B.C.’s atmospheric rivers and climate change

Pemberton SAR

In light of the recent devastating flooding in the province, professor Simon Donner has been approached by several media outlets to comment on the relationship between these events and climate change.

Tweet from Simon Donner reads: I've been answering a lot of questions about the role of climate change in the record-breaking rainfall here in BC. I do think is important for scientists to explain the causes of the weather, so that people understand and are prepared. However... (1/4)

Tweet from Simon Donner reads: I do have mixed feelings about "using" extreme events as an opportunity to talk about reducing emissions, especially when people in your own region are dealing the moment to moment challenges of missing loved ones and flooded homes. (2/4) Tweet from Simon Donner reads: Why continue? We are thinking right now about how to adapt for next time. We should! Local adaptation actions have clear local benefit! Unlike adaptation, local mitigation (reducing emissions) actions are done for the global good - we won't see the (climate) impacts locally. This leads to an understandable adaptation bias. Unfortunately we also need to reduce emissions to slow the rate of warming and future impacts on society. So need to keep remembering the connection between what we're experiencing and the global collective action problem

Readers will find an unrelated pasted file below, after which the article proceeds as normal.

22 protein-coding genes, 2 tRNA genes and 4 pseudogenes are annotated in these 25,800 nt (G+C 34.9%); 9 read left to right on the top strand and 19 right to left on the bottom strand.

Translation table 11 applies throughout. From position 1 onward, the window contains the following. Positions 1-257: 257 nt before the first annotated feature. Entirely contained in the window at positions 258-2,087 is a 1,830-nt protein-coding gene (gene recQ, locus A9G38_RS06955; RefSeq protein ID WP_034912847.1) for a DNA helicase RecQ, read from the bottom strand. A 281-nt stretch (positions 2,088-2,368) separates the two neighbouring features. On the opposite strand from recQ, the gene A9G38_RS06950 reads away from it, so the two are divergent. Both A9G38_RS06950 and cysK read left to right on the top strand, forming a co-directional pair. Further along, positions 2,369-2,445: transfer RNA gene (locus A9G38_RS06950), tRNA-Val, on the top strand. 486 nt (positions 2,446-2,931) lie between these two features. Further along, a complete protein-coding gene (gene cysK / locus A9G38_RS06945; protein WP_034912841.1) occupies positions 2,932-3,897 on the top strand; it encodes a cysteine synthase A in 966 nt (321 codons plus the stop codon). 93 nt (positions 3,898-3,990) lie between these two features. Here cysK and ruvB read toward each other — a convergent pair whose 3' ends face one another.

Globe & Mail: B.C. floods: What’s an ‘atmospheric river’ and how did it devastate the Lower Mainland (video explainer)

Globe & Mail: How B.C.’s string of natural disasters are connected

Globe & Mail: From fire to ‘atmospheric river’: Why B.C. is trapped in a world of climate extremes

Reuters: From fire to floods, climate change hits Canada’s fragile supply chain

The Construction Record Podcast – SPECIAL: B.C.’s state of emergency